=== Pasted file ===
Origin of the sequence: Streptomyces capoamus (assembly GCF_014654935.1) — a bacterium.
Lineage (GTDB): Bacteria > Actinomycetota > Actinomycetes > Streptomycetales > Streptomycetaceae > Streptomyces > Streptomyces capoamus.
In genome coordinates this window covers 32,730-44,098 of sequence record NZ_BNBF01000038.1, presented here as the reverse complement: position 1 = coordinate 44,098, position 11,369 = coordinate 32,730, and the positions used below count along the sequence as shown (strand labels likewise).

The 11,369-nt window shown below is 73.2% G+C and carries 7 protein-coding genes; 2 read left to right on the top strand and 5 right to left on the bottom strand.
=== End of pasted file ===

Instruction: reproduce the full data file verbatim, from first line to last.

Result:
Origin of the sequence: Streptomyces capoamus (assembly GCF_014654935.1) — a bacterium.
Lineage (GTDB): Bacteria > Actinomycetota > Actinomycetes > Streptomycetales > Streptomycetaceae > Streptomyces > Streptomyces capoamus.
In genome coordinates this window covers 32,730-44,098 of sequence record NZ_BNBF01000038.1, presented here as the reverse complement: position 1 = coordinate 44,098, position 11,369 = coordinate 32,730, and the positions used below count along the sequence as shown (strand labels likewise).

The 11,369-nt window shown below is 73.2% G+C and carries 7 protein-coding genes; 2 read left to right on the top strand and 5 right to left on the bottom strand.